Reading music is a necessary part of learning an instrument. We must have the visual understanding of how note values work together to form rhythms. As drummers, we aren’t as focused on keys, chords, etc. but an overall understanding of music theory is arguably important for any musician.
So we must be able to see the music in order to determine what it sounds like. Similarly to how we read a book. We read the words on the page, they form sentences, and we understand the full story being told. Music is no different, except we are making an action after reading each note. The note is read and them a drum is hit, or a chord is strummed.
It might seem obvious for me to suggest it’s also important that we hear the music. While obvious, the challenging part may come when you ask someone to see and hear what they are playing at the same time. I’ve had students that are excellent readers but they are so involved with reading the part that they aren’t actually hearing what is being played. Getting both senses to work together creates a necessary checks and balances system in which your eyes identify the musical phrase and your ear validates how it sounds. Yes, there are amazing musicians without these senses. While this article assumes the reader can read and hear, I will say musicians without those abilities are extraordinary. They would have to overcompensate with certain senses to make up for the lack of another one.
Plenty of musicians “play by ear”, which just means they can play back some sort of musical phrase without the need to see it written down. We all want to get to this point. It’s really turning something that’s theoretical into second nature. Once we can play the drums without our focus being on reading the part, we can refocus that energy towards feeling that party and actually making it sound musical.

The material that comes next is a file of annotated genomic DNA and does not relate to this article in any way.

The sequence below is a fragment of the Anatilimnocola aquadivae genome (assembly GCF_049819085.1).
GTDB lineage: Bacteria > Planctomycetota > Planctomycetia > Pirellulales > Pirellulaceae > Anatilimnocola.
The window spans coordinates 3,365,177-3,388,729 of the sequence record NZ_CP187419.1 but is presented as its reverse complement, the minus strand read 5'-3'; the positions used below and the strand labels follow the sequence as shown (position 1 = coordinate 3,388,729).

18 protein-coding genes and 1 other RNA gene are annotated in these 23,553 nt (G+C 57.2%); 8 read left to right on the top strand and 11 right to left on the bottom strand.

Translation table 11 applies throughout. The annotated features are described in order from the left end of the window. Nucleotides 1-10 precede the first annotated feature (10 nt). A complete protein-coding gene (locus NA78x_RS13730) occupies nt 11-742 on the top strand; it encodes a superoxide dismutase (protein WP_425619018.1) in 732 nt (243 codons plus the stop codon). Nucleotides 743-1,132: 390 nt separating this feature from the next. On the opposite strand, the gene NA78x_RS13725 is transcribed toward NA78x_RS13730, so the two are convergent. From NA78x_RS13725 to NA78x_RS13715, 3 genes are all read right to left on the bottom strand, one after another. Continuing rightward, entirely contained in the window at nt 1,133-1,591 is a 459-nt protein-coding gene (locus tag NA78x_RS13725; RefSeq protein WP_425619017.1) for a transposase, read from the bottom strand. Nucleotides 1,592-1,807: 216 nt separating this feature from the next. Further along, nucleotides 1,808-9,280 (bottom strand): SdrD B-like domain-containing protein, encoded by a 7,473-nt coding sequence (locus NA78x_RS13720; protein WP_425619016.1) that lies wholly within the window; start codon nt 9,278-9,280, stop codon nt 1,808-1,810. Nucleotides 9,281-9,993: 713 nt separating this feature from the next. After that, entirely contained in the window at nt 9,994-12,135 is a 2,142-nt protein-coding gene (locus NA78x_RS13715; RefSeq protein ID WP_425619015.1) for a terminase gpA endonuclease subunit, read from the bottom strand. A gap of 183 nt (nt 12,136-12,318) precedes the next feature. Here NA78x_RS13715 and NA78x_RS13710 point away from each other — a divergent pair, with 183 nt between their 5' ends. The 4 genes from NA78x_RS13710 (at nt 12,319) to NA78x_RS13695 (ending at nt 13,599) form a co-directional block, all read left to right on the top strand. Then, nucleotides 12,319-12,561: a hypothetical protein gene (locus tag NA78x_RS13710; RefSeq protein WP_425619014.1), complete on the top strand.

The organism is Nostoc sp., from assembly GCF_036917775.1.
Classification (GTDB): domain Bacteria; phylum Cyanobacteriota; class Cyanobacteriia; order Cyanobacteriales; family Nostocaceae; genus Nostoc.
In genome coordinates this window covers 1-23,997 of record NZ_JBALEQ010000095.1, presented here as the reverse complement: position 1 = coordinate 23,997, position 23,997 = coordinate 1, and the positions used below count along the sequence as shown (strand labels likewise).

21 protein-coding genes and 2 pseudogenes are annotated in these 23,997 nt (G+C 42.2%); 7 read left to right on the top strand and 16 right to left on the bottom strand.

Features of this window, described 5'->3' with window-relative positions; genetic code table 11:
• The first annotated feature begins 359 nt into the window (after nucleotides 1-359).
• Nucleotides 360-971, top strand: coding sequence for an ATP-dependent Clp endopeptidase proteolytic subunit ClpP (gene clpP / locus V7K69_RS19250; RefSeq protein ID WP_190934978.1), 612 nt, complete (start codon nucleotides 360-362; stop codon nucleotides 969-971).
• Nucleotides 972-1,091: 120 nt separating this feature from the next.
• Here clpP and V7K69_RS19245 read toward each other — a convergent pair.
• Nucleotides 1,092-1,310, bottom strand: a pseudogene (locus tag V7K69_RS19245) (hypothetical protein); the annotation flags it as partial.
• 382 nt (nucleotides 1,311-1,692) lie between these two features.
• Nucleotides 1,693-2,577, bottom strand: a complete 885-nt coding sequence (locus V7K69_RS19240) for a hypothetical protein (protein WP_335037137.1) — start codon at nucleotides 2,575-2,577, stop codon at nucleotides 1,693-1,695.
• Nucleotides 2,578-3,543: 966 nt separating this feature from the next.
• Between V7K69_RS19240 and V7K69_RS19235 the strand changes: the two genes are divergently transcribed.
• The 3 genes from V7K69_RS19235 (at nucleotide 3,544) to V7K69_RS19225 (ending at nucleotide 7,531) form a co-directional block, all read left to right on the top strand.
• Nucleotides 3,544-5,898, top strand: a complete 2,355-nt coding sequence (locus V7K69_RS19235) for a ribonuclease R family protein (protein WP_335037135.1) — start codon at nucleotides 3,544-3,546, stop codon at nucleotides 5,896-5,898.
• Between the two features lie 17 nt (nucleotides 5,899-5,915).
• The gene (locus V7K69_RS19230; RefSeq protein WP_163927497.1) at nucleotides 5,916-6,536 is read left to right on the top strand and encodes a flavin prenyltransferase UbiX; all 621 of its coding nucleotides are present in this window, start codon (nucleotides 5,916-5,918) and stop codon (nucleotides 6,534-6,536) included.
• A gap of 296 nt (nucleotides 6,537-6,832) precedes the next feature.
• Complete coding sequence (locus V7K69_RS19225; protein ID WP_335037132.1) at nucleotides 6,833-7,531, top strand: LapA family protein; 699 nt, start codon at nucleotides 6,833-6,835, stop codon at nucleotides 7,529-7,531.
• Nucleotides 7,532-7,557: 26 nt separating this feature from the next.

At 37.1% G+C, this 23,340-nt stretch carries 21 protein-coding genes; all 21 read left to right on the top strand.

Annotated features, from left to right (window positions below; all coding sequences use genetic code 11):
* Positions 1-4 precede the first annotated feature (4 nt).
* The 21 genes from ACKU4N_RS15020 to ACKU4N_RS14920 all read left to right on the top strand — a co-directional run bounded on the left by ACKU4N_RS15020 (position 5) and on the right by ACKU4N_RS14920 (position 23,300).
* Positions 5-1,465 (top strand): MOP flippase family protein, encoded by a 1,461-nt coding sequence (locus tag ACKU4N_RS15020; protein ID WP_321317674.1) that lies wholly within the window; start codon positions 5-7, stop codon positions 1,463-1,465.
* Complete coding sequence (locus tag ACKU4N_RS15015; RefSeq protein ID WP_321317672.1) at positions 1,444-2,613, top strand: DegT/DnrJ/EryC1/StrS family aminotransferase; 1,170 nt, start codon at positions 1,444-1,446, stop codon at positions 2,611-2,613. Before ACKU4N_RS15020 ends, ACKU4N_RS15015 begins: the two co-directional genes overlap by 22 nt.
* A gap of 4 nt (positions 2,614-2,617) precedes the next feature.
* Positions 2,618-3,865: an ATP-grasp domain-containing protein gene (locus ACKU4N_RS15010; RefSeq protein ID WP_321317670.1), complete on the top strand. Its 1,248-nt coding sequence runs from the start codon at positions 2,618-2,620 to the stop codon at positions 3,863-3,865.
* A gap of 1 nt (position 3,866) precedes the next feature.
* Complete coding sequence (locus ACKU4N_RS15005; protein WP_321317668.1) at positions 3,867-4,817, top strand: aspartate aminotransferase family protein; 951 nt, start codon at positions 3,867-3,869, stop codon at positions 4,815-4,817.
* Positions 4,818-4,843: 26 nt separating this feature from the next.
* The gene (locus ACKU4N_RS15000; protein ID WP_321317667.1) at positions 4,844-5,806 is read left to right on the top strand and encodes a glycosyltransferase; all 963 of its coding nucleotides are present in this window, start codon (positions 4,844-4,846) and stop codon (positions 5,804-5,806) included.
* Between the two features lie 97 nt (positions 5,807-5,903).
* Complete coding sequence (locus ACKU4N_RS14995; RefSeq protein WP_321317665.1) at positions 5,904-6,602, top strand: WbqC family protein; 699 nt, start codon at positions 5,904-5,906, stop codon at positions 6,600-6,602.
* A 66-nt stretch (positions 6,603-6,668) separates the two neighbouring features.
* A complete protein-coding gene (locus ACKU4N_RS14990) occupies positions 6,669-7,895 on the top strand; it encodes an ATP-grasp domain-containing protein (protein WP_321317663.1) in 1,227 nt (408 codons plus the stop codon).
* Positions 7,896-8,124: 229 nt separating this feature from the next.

Once your eyes and ears have helped you get this far, you want to make your playing more natural. In second nature playing, you are better able to anticipate changes, create comping patterns, navigate your way through a song, and generally become a more improvisational player. Instead of worrying about how 2 dotted eighth notes followed by 4 sixteen notes SOUND while the feet are playing an alternating quarter note pattern, you are now in a position to make that whole idea FEEL a certain way. It’s amazing how you can put 10 drummers in a room, have them play the exact same thing, but each will have subtle nuances that make them different from one another. That is the power of feel.
Drummers refer to muscle memory, a term used to identify comfort as your muscles develop from a drumming perspective. For example, when I first started playing, I couldn’t play a very strong double stroke roll. By working on way to play a better one, over time, the muscles I used to execute a faster and more controlled double stroke roll had gotten smarter, stronger, and familiar with the movements I wanted to make. So in a way, the development of muscle memory is really just you telling your body what you want it to do and changing it over time.